The Curious Case of Harold Dutton
In this blog article Archives Volunteer Carol Mayo shares a fascinating story she has unearthed in the collections.
The curious case of Harold Dutton is recorded in a surprising source. I became aware of the case during a Zoom talk in April by Philip Jeffs, Warrington Archives and Heritage Officer. The subject of the talk was the project undertaken by the University of the 3rd Age Volunteer Transcribing Group to work through the “Robberies Register 1909 – 1916”. The large handwritten register lists the crimes recorded by the Warrington Borough Police. The register lists details of robberies but alongside the robberies there are other offences including shoplifting and pick pocketing. Suicide records are included but the details relate to the witnesses rather than the people who committed suicide.
The volunteers worked through all of the hand written entries and transcribed information on over 2100 crimes. Through their hard work this information is now available to the people of Warrington on the Archive’s Robbery Database. In his talk Philip flagged up some cases and Harold Dutton’s was one of these cases, but Harold’s crime stood out above all the others.
His occupation entry reads “Being a person who had held Office under His Majesty did have retained in his possession a certain document which he had no right to detain.” and his offence was breaking the “Official Secrets Act 1911 Secs [section]2 (1)”. The officer dealing with him was Detective Sergeant Holland. The Runcorn Guardian on 24th August 1914 reported the proceedings when Harold Dutton came before presiding magistrate Councillor Peacock and several other magistrates. From his hearing we discover that Harold was young, resided at 71 Victoria Road in Widnes and was charged on 11th August by Detective Holland and Superintendent Williamson in Widnes. At the hearing it was declared that there was an eight day adjournment as the War Office was gathering evidence to put before the Public Prosecutor – Harold was remanded in custody.
His story is intriguing as it prompts many questions: What was the document, how did he access it and why did he keep it, what was his “Office under His Majesty”, why was he in Warrington and who was Harold? To try and answer these questions I decided to search the Online British Newspaper Archive and I was astonished to find that the search “Harold Dutton” produced dozens of newspaper articles. Not only in the localities of Runcorn, Widnes, St Helens and Liverpool but London, Sheffield, Dundee, Belfast, Portsmouth, Leicester, Edinburgh, Aberdeen, Huddersfield – the list continues. Many of the articles report the same basic facts published in the local and national papers. There are however a few which give an insight in to Harold’s life which we will see later.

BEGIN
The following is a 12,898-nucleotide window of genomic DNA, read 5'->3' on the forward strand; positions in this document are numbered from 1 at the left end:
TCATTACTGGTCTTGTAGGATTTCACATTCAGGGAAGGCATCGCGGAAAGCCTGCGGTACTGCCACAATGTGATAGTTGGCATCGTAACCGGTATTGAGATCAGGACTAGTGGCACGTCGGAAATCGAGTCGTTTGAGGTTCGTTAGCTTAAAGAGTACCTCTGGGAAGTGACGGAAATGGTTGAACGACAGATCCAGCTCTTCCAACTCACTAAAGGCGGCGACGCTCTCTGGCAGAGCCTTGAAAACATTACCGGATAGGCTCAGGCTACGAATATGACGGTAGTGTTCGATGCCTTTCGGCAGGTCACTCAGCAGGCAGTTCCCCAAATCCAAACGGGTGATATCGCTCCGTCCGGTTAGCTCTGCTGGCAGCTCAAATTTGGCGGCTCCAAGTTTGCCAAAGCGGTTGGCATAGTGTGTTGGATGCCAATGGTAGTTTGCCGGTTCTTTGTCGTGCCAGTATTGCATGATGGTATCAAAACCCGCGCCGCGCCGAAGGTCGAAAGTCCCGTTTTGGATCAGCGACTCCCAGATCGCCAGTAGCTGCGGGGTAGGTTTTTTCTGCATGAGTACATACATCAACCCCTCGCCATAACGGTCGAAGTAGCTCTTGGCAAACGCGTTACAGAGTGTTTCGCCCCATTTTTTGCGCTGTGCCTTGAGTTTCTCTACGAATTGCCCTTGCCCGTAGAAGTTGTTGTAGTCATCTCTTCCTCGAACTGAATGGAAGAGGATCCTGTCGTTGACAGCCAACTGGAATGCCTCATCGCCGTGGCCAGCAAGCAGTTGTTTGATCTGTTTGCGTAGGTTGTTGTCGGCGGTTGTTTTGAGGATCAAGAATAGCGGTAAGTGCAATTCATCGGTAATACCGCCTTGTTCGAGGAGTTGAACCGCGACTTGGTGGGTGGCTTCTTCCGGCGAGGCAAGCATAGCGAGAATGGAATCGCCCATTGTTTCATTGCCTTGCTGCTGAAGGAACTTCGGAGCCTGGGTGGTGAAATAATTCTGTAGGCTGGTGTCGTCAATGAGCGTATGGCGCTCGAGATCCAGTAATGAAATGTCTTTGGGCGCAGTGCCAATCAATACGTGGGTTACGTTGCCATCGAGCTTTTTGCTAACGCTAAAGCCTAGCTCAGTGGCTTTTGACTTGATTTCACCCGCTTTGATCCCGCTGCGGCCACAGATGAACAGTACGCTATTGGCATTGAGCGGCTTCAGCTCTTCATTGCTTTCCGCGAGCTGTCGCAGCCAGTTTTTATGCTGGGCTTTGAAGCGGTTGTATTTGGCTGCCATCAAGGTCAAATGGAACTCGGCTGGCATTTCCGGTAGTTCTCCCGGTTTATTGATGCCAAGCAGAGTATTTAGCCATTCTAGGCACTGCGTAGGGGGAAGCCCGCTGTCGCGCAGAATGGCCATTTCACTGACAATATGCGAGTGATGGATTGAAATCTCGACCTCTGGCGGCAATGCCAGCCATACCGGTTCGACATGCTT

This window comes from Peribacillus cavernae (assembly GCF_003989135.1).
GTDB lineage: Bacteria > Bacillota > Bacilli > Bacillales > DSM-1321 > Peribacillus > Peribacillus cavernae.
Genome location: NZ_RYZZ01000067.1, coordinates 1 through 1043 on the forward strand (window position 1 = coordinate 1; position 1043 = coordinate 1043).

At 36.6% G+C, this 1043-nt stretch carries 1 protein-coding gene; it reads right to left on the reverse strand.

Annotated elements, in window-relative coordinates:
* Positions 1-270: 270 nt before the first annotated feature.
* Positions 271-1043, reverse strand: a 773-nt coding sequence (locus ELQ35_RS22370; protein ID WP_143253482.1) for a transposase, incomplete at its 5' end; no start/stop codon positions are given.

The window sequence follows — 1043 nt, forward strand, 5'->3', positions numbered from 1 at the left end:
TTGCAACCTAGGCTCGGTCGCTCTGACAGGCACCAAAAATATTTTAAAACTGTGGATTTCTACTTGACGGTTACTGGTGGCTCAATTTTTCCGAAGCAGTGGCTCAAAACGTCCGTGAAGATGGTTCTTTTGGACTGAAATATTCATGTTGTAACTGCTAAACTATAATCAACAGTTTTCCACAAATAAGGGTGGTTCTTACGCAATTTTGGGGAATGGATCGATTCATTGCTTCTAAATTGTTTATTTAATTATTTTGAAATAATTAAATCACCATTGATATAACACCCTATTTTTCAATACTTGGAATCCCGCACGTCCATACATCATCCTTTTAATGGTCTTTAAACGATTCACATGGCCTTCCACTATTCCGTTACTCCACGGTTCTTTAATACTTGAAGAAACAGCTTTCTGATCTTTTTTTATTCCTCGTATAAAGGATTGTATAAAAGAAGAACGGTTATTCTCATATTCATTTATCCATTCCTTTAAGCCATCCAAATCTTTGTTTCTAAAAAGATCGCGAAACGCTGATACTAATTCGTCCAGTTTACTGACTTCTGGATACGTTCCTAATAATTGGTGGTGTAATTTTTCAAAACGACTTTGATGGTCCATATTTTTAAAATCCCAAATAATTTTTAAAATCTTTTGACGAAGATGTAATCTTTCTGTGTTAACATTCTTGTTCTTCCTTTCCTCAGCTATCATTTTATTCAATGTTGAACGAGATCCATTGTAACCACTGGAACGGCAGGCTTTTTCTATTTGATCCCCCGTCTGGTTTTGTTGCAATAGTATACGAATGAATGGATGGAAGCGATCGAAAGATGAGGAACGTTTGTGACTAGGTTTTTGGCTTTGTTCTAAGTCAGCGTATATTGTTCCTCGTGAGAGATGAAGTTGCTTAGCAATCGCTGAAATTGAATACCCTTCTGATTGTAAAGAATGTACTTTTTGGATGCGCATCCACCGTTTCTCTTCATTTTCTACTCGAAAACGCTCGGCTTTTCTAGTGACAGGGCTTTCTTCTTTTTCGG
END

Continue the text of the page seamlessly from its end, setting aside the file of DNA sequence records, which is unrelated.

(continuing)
Before discussing his case it would be useful to know something about Harold’s background. At the time of the 1901 Census his family resided at 37 Wright Street in Widnes. He was born in Widnes, his father Joseph worked as a chemical works labourer and his mother was Hannah. Harold had one sister and five brothers. It is rather fortuitous that his military records have survived. From these we learn that Harold was born in the parish of St Pauls, Widnes on 26th June 1892. He enlisted in the Army Service Corps (A.S.C.) on 26th April 1911 in Warrington when he was almost 19. Harold had worked as a labourer for two years before he joined the army. He enlisted as he said he wanted to “better himself”. He joined the A.S.C. and worked as a clerk at Portsmouth under Major Hare. The Major held a key role as he was general staff officer whose role was to protect Portsmouth’s defences. Harold continued to serve at Portsmouth until 8th July 1913 when he transferred to another regiment. He left the A.S.C. with an employment sheet which described him as “honest, sober, reliable, clean and hardworking”. He was now a private in the Corps of Lancers of the Line serving in the 16th Queens Lancers at the Curragh Camp. Harold had moved from England over to County Kildare near Dublin. The Curragh Military Camp was built by the British Army as a training camp but what Harold’s role was I am not yet certain. He was in service until June 1914. Looking at his military medical history we discover that he was discharged by the Medical Board as he was described “as permanently unfit”.